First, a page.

Nurses are the cornerstone of patient-centred health care in Ontario. They are the front-line professionals whose hard work and expertise are essential to the health and quality of life of all Ontarians.
From providing care at the bedside and in clinics, to leading teams, advocating for patients and families, educating the next generation of nurses, and conducting vital research, every person in the province has first-hand experience of how today’s nurses are a vital part of a health-care system that is finding new approaches to promoting good health and new ways to treat disease.
Behind the expert knowledge and dedication of every nurse are the educators with a passion for shaping future generations of nursing excellence. These are the instructors, mentors and researchers who help graduate some 4,500 new nurses in the province each year, and whose outstanding work has been celebrated in the 2019 Council of Ontario University Programs in Nursing (COUPN) Awards.
“It is a pleasure, through these awards, to be able to shine a light on the outstanding achievements of this year’s recipients in teaching and student excellence, scholarship, and contributions to nursing education,” says Jennifer Medves, COUPN chair.
For an example of the dedication and innovation at the heart of today’s nursing education, consider Dr. Karen Taplay, an Associate Professor in Nursing at Brock University. Through her dedication to hands-on education, Dr. Taplay and her team constructed a simulated homeless camp on the university grounds during a cold November night, with fourth-year students playing the roles of homeless patients, to put her class through the rigours of real-life, front-line nursing practice. This is one of many other examples of creative nursing instruction that has earned Dr. Taplay the 2019 COUPN Award for Excellence in Teaching.
Among the important contributors to nursing education are the practising nurses who give back to those who will follow in their footsteps. Janese Baartman, for example, juggles her work as a hospital ICU nurse with her role as an instructor to McMaster University students, teaching several courses that are praised for bringing real-life practical application to nursing theory. Her colleagues say that through her mentorship and role modelling, she “inspires her students to grow into confident, empathetic and professional future nurses,” and her service has earned her the COUPN Clinical Instructor Award.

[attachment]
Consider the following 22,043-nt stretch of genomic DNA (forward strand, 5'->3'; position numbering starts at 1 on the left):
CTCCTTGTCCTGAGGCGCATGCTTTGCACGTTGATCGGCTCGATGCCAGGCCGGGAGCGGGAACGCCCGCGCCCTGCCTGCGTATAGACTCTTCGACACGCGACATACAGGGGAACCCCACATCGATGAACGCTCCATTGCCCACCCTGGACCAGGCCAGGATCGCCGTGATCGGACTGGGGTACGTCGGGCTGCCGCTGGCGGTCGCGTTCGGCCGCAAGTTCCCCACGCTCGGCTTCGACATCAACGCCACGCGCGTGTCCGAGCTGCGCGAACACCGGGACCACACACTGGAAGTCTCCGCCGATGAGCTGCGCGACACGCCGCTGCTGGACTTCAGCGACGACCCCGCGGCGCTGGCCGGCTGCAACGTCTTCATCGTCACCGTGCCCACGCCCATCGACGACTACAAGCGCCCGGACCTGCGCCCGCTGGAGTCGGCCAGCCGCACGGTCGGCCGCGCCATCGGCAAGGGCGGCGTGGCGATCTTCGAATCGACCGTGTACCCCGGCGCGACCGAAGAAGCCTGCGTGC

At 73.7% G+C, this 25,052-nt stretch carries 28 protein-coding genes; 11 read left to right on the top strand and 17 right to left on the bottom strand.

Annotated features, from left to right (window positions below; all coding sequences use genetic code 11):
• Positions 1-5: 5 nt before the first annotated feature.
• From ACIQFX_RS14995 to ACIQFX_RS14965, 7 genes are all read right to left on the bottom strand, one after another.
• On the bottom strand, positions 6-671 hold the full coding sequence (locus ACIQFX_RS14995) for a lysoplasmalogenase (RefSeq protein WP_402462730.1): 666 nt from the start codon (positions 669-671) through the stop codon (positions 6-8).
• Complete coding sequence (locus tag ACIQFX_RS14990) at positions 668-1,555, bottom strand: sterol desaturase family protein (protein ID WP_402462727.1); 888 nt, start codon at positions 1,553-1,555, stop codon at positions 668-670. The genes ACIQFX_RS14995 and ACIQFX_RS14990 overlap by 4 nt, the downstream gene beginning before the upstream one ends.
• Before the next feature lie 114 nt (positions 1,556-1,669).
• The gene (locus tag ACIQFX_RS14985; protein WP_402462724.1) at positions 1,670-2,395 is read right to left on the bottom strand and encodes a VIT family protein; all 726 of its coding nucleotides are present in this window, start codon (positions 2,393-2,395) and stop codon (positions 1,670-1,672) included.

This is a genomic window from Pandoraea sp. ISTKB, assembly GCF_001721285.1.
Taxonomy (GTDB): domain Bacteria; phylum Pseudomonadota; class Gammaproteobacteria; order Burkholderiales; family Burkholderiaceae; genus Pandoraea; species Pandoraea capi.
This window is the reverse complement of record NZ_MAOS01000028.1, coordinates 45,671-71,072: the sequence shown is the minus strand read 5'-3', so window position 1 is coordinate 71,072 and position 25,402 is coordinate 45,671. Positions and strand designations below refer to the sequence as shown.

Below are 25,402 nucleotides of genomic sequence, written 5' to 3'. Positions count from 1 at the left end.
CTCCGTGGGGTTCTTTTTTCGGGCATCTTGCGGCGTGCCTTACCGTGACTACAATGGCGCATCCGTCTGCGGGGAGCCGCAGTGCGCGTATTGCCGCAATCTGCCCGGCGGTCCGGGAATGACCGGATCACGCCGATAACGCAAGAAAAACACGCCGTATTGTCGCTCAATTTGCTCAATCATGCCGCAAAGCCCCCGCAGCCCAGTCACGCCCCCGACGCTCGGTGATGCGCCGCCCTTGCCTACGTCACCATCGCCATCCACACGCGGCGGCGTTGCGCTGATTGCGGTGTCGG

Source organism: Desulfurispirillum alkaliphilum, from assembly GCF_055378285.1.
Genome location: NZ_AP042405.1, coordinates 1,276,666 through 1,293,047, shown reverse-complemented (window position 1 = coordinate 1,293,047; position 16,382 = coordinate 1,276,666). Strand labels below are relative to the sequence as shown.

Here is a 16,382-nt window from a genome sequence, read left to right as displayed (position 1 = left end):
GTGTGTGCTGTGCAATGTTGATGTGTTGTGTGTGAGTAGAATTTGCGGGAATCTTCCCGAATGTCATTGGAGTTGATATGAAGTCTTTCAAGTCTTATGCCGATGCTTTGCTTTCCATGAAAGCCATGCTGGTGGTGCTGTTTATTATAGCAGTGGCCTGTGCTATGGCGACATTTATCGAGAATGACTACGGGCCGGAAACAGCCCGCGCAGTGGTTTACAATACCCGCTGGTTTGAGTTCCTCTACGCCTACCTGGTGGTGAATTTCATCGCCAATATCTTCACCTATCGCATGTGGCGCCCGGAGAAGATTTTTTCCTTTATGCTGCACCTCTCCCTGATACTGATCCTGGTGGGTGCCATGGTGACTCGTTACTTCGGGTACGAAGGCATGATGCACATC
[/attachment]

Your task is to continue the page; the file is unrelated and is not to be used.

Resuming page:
University nursing researchers also play a significant role in improving the lives of Ontarians. Two of this year’s winners are doing outstanding work in the care of seniors with cancer – an area of growing importance, given the pressures placed on the province’s health-care system by the rapidly aging population.
Dr. Martine Puts, Associate Professor of Nursing at the University of Toronto, has won the COUPN Scholarship into Practice Award for her impressive body of research on the value of the comprehensive geriatric assessment – an intervention that helps patients, physicians and caregivers make better decisions about cancer treatment. Her research shows how nurses play an even more valuable role in managing the complex care of elderly cancer patients.
Improving the care and quality of life of seniors with cancer is also the focus of Dr.Schroder Sattar, who is researching the risk factors for falls and how reporting them – or better still, preventing them – positively impacts their cancer treatment. Dr. Sattar, who earned her PhD at the University of Toronto, has received this year’s COUPN Award for Doctoral Dissertation.
Helping some of the most vulnerable on Toronto’s streets is all in a day’s work for Jeff Reinhart and Laura Sparrow, registered nurses at the Sherbourne Health community health clinic. Their dedicated work to guide and mentor University of Toronto nursing students in caring for LGBTQ and trans patients, as well as clients with mental-health and addictions issues, earned them the COUPN Preceptor Recognition Award.
Today’s nursing students find many ways to give back to colleagues, patients and the community – even before they join the profession. Brianna Jackson, a Western University graduate student, has devoted her time to research on youth mental health, co-founded a community mental-health project called VizAbility Kenya, and won a prestigious Canadian Institutes of Health Research Graduate Scholarship. Brianna, whom her professors say is destined to “achieve great things and be a true ambassador to the profession of nursing on a worldwide stage,” has won the COUPN Masters’ Student Award of Excellence. Meanwhile, University of Windsor student Elizabeth Dillon’s dedication as a mentor to her peers earned her praise for demonstrating “leadership and a passion for nursing far beyond her years” – as well as this year’s COUPN Excellence in Professional Nursing Practice at the Undergraduate Student Level Award.
“Behind every one of the nurses who deliver first-class patient care to Ontarians every day is another group of highly dedicated professionals – the instructors, researchers and mentors in our nursing education system,” said David Lindsay, President and CEO of the Council of Ontario Universities. “The recipients of this year’s COUPN Awards demonstrate their passion and commitment to preserving the highest quality of nursing care, now and for future generations.”